Tuesday, September 21, 2010

The Words We Choose

Dori can't watch tense Vanderbilt games, which runs in her family. Dori and some of her relatives will vacate the room, listen for cheers and check in briefly for updates.

Saturday's football game against Ole Miss was no different. Vanderbilt took advantage of some shoddy Rebel play and put down the hammer late to upset Hotty Toddy 28-14. Dori entered the room late to join the hootin' and hollerin'. We like what we're seeing from our new head coach, who received his first game ball in 34 years. Very fun, very emotional.

Many conversations about or with Dori the last few years have been uplifting. But folks, I've heard some crazy things, too - in hospital rooms, on the phone, in our home and from strangers, medical staff and yes, family. I've probably said some things I want back, too.

The outlandishness is often rooted in fear, selfishness or insensitivity. I've brushed off most inanity fairly well, but when I see Dori hurt it's very hard not to be affected. A few years ago after chemo, someone said she looked like Aunt Jemima. Recently, someone made a remark that some folks have a hard time looking at people with cancer. What does a man do when he sees someone's mouth open only to project buffalo chips?

I cannot dwell on someone else's complete lack of understanding, momentary or not, of what Dori is enduring. I cease to be amazed at the lack of sensitivity to her burden and how some people are unable to at least try to see things from her view before opening their mouths.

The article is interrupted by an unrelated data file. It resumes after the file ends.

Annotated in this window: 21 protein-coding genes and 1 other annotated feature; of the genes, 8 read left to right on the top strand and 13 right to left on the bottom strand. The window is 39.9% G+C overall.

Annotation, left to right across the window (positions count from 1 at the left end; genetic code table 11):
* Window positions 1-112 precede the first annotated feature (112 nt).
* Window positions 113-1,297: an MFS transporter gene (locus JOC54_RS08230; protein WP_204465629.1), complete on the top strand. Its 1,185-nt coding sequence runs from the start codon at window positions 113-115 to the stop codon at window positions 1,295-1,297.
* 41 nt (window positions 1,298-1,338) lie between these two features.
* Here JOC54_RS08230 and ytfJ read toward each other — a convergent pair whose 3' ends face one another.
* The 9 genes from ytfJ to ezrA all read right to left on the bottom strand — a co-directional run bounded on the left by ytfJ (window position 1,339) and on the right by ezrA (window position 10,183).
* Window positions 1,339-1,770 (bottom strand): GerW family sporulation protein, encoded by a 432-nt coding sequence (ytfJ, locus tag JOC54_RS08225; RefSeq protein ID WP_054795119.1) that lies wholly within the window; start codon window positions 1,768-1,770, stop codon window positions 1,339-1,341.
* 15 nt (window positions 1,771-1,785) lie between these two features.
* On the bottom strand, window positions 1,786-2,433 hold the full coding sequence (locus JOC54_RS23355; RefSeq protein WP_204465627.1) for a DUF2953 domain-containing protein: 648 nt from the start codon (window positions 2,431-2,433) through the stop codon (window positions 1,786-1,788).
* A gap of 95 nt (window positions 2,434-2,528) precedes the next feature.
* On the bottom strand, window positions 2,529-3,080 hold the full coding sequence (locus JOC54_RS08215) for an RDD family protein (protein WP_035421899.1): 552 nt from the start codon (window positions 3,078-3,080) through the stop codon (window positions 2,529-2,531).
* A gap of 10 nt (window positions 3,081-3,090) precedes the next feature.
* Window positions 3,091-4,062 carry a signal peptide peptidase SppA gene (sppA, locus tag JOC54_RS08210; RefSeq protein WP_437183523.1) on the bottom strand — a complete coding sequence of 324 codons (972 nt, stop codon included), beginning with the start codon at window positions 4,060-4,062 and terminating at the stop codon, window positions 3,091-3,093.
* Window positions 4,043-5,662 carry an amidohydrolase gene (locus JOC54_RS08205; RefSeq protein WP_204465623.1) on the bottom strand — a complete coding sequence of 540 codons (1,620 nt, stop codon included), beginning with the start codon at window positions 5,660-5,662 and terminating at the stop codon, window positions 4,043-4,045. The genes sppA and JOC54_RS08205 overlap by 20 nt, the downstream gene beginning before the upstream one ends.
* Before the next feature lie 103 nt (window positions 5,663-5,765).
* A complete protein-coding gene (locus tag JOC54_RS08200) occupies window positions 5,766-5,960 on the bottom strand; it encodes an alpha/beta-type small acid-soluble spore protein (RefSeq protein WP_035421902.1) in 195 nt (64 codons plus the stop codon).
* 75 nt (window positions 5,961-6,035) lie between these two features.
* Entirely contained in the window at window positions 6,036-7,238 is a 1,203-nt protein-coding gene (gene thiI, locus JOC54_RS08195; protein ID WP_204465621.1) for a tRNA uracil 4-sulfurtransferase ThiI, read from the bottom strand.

My remedy is, and always will be, hugs, encouragement and the truth for Dori. I've never been around a better and more courageous person. And that's no buffalo crap.


PJ said...

How does Dori feel about this? Cancer patients often aren't aware of the insensitivity of others. They're too busy looking inward, a blessing.

Jim said...

That is a great question, only one that could be asked by a fellow survivor. When Dori gets hurt, she usually vents with me and then does her best to forgive and move on. She hurts because all she's trying to do is survive, not receive ridiculous comments.

Ann said...

People can say some tremendous and bizarre things. A family friend told me if they had received a cancer diagnosis, they would have refused treatment and a few other provocative things. He was trying to instigate something with me and so I smiled at him and wished him well. When you have nothing better to do than bully a cancer patient, then I have no time for you. You and Dori continue to set an example and display grace and courage throughout all of this. Hugs and love to you both.